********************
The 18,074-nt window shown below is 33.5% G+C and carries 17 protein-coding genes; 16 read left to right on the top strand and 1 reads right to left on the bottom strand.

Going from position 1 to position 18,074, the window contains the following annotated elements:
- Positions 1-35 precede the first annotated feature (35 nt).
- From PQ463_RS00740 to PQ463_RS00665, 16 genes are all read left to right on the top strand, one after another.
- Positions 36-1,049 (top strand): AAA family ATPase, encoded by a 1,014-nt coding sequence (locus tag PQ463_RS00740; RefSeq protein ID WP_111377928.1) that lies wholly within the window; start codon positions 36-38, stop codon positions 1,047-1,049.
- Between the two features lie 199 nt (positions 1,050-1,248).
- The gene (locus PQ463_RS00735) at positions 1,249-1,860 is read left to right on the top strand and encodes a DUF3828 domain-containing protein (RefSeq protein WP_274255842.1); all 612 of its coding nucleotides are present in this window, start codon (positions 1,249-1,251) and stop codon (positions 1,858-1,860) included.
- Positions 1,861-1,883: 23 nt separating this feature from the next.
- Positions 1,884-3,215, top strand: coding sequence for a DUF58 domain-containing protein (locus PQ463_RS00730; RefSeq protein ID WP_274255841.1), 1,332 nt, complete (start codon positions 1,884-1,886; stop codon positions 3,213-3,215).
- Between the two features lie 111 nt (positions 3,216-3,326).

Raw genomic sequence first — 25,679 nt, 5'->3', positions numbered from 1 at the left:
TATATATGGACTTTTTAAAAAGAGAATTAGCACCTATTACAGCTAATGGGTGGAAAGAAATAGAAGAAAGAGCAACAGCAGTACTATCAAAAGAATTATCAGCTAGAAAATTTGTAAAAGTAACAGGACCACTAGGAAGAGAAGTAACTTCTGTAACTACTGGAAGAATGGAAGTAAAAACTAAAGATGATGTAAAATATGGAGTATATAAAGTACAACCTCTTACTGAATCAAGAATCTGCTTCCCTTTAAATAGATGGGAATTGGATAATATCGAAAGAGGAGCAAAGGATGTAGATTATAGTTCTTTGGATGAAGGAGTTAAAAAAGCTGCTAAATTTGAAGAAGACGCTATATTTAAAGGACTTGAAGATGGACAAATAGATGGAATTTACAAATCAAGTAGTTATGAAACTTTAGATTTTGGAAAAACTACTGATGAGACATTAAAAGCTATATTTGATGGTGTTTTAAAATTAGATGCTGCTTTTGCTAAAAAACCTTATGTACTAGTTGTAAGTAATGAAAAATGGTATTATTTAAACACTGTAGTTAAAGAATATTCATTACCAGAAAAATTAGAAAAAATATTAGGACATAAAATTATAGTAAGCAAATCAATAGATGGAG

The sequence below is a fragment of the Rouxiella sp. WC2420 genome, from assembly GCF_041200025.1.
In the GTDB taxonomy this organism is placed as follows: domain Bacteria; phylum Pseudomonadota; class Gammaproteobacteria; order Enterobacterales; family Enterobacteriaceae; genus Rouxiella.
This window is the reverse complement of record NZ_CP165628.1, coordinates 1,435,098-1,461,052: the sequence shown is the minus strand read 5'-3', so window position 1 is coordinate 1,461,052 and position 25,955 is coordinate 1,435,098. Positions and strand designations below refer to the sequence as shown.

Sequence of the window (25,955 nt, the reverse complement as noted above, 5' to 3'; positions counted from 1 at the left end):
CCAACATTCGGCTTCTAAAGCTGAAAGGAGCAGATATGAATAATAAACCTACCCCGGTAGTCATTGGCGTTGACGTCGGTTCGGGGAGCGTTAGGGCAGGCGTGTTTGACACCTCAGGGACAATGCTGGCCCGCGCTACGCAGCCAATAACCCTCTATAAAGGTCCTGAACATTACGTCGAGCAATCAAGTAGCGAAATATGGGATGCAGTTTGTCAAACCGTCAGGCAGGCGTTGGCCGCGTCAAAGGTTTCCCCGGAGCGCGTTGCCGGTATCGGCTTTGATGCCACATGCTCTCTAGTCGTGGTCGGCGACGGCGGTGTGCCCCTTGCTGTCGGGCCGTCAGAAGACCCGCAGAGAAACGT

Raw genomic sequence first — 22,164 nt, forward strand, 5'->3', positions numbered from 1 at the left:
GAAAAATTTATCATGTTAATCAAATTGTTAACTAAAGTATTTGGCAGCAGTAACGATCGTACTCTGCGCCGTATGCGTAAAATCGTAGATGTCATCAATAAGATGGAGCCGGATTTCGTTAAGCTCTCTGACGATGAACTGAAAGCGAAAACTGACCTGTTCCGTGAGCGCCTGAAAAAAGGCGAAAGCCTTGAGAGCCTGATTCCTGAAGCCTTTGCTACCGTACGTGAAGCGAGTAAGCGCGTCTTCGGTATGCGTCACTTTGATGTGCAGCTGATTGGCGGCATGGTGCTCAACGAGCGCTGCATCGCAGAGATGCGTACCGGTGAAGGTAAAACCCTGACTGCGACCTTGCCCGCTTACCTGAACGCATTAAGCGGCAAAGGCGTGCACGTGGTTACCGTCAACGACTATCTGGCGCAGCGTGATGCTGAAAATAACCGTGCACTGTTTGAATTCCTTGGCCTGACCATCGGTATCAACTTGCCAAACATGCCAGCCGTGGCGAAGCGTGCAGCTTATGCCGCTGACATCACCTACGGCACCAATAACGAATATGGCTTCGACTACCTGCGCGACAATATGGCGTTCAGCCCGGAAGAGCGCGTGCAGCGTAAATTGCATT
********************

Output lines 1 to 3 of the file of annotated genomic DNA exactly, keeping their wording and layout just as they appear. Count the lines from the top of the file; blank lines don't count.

The 18,074-nt window shown below is 33.5% G+C and carries 17 protein-coding genes; 16 read left to right on the top strand and 1 reads right to left on the bottom strand.

Going from position 1 to position 18,074, the window contains the following annotated elements:
- Positions 1-35 precede the first annotated feature (35 nt).